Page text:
I am sitting in a Ministry of Culture seminar about film making and it has all the hallmarks of a rotten event: a huge queue at the registry desk (but nobody saying hello), nowhere for coats, coffee servers arguing among themselves, an electrical fault that the secretary of state loudly complains about, doors that squeak horribly every time someone comes in (and there was a constant flow of latecomers), a loud buzzing noise from the speakers and technical problems with the presentations.
Another feature of these events is that they always start late and the key speakers disappear. The Secretary of State who gave an opening speech left as soon as his dull chatter was over. This tells me that he really isn’t interested in what’s going on here and he’s keen to get away for more important things. I must say that I feel the same way and I can’t wait to get away from here.
When will Romanian institutions learn that seminars and conferences need very careful planning, they have to be rehearsed properly, avoid using technology unless it is tested and completely under control? In my view events like these need to be “produced” with the same rigid discipline and attention to detail that happens in the theater.
But if you can get through the confusion, annoyance and time wasting there are usually some important things to be learned, as well as a chance to meet people. Now I am listening to something interesting: “the European Commission’s MEDIA programme is worth 755 million Euro a year and is open to independent film companies in all EU Member States….The keyword is ‘competition’. Romanian film proposals must compete with those from all over Europe.”
A couple of years ago I got a call from a major British donor which was working in Russia. They said “we are leaving Russia after working here for 15 years and we want you to organise a final conference.” I told them that I don’t organise events as I consider them, in general, an incredible waste of money (I’ve been involved in 4 ministerial conferences in Romania, each of which consumed over 100,000 Euro but none of which produced anything of note). But I am aware that the public sector, in Romania at least, seems to think that spending hundreds of thousands of Euro in talking to a few hundred people is worth it (in case you’re wondering where all that money goes the answer is plane tickets, hotels and meals for the foreign speakers and delegates).
My donor friend in Moscow then said “what would you do?” and without a moments delay I said: “Easy. I would make a short documentary film about your work, organise a party and show the film at the party.” I didn’t think he would be interested in this idea but, to my surprise, he said, “that sounds good. Do you want to do it? Can you get on a plane to Moscow?”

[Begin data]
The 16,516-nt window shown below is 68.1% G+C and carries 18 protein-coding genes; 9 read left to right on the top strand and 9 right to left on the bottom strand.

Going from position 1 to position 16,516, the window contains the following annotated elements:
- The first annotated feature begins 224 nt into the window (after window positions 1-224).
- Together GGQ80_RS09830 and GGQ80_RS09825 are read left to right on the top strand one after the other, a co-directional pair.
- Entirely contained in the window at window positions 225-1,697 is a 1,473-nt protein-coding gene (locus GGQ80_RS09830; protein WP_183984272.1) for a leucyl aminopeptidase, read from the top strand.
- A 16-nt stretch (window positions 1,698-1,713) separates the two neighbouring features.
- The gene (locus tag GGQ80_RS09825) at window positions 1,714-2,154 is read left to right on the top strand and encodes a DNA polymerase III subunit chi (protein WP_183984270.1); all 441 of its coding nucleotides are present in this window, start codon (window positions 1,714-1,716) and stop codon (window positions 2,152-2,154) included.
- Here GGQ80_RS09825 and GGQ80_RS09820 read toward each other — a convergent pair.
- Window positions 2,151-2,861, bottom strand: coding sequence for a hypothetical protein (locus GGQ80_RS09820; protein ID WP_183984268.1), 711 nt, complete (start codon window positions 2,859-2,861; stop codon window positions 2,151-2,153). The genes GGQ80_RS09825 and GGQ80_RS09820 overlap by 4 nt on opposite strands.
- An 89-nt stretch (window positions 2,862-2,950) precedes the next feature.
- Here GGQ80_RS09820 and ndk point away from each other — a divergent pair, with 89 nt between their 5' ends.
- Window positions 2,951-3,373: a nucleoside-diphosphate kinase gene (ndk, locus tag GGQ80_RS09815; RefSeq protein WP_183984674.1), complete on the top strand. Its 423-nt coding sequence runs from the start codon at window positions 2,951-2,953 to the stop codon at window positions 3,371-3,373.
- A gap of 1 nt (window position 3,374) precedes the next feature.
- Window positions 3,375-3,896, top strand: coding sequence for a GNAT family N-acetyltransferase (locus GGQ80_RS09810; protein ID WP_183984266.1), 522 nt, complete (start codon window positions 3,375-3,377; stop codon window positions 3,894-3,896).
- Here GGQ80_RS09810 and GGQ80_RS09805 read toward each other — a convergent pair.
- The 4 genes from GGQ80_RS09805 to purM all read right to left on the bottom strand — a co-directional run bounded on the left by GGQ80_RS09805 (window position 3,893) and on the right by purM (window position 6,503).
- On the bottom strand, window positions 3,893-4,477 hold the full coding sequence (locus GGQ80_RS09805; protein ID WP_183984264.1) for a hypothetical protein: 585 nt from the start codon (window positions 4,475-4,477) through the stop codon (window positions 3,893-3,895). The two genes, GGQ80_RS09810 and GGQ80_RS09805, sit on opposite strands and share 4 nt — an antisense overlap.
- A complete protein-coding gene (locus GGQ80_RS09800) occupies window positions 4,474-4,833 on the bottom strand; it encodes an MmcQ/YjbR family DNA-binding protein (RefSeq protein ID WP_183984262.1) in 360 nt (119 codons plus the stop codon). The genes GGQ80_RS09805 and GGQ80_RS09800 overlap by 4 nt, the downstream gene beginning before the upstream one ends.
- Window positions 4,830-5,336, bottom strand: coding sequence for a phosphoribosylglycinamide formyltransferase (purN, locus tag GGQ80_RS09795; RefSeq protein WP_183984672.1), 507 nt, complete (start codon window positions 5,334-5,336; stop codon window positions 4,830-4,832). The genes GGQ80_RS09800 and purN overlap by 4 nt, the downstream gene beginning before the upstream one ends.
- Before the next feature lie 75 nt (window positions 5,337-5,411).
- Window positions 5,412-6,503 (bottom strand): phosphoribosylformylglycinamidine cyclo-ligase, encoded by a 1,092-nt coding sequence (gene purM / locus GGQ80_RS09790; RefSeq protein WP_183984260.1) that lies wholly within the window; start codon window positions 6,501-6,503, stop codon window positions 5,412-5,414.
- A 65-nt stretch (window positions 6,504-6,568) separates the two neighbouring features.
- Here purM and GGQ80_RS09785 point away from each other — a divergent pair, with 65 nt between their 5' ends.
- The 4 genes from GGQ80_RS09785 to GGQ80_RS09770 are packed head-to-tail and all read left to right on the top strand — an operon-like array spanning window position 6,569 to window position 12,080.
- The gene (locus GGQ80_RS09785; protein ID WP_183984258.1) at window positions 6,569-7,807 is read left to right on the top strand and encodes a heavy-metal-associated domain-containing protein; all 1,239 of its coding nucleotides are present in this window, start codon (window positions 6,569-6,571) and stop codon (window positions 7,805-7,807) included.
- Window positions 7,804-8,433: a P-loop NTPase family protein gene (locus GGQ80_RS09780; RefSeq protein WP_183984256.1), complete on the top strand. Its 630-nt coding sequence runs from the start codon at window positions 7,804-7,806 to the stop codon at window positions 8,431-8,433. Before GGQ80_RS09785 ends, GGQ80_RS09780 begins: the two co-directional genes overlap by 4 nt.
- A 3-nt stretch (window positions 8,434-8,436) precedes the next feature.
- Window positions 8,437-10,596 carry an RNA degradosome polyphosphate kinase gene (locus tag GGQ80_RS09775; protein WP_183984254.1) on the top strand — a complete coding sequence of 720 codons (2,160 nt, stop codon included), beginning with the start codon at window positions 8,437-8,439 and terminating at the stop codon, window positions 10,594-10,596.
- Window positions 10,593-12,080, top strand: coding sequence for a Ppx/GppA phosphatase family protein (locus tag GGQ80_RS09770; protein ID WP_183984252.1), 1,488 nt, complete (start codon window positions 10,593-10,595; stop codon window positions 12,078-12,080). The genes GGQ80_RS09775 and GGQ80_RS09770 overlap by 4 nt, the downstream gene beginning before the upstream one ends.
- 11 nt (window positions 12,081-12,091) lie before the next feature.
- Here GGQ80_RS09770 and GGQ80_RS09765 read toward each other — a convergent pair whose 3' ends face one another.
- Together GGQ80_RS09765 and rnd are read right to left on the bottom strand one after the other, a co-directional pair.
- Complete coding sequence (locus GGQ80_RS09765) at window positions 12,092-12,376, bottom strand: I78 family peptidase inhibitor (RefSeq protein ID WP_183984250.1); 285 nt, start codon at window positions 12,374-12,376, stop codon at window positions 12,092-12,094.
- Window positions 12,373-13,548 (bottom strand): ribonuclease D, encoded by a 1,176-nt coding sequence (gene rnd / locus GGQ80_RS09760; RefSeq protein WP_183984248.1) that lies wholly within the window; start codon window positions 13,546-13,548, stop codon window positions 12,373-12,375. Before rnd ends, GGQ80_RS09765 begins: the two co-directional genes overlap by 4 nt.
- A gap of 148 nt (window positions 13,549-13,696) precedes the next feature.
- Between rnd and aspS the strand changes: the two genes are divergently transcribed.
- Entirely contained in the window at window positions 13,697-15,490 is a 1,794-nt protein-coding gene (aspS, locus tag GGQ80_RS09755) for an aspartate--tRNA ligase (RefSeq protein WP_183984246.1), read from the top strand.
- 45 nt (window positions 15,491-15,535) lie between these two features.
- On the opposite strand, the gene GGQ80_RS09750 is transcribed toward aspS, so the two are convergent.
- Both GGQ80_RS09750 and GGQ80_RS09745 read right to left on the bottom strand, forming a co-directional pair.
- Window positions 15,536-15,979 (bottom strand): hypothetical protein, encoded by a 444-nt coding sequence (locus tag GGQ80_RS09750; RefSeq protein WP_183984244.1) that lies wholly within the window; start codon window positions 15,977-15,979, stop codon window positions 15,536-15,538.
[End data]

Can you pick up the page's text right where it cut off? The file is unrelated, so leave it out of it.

Three days later we were in Moscow and a soon after that we had made the film and organised the party. It was a great success, everyone was happy and it confirmed my belief that parties can fulfill most of the functions that conferences and seminars aim for. People at parties tend to discuss their work in great detail, and with real passion, especially if they have consumed plenty of alcohol. And there are hundreds of people explaining their work, their ideas and experiences, exchanging contact details — surely this is more efficient than having one person do all the talking. What’s more, parties are fun and generally cheaper than conferences. Even after paying for our film, a good caterer, loads of alcohol, a live band, the coolest DJ in Moscow, the final bill was half what a boring conference would have cost.
I remember the publishing parties my mother would organise in Scotland in the 1970s. She would get a free location, based on the assumption that as long as there was good company and plenty of drink the location was irrelevant. The crowds of literary types, hangers on like me and journalists would gather; the publisher and author would stand on a chair and give very short speeches, usually peppered with jokes and interrupted by good natured jibes, and there would be an unseemly rush (led by the journalists) to the drink. This crowd would then spend the next 4 to 5 hours together, amidst noise and smoke, where the fate of that particular book would be decided.
Now I am sitting in the hall of this Ministry of Culture event, having managed to extricate myself during the break (which went on for 30 minutes beyond its scheduled time). I will finish this article and, like the Secretary of State, rush off and do something more important. One good thing that can be said for conferences and seminars, they are good places to find the time to write stories like these.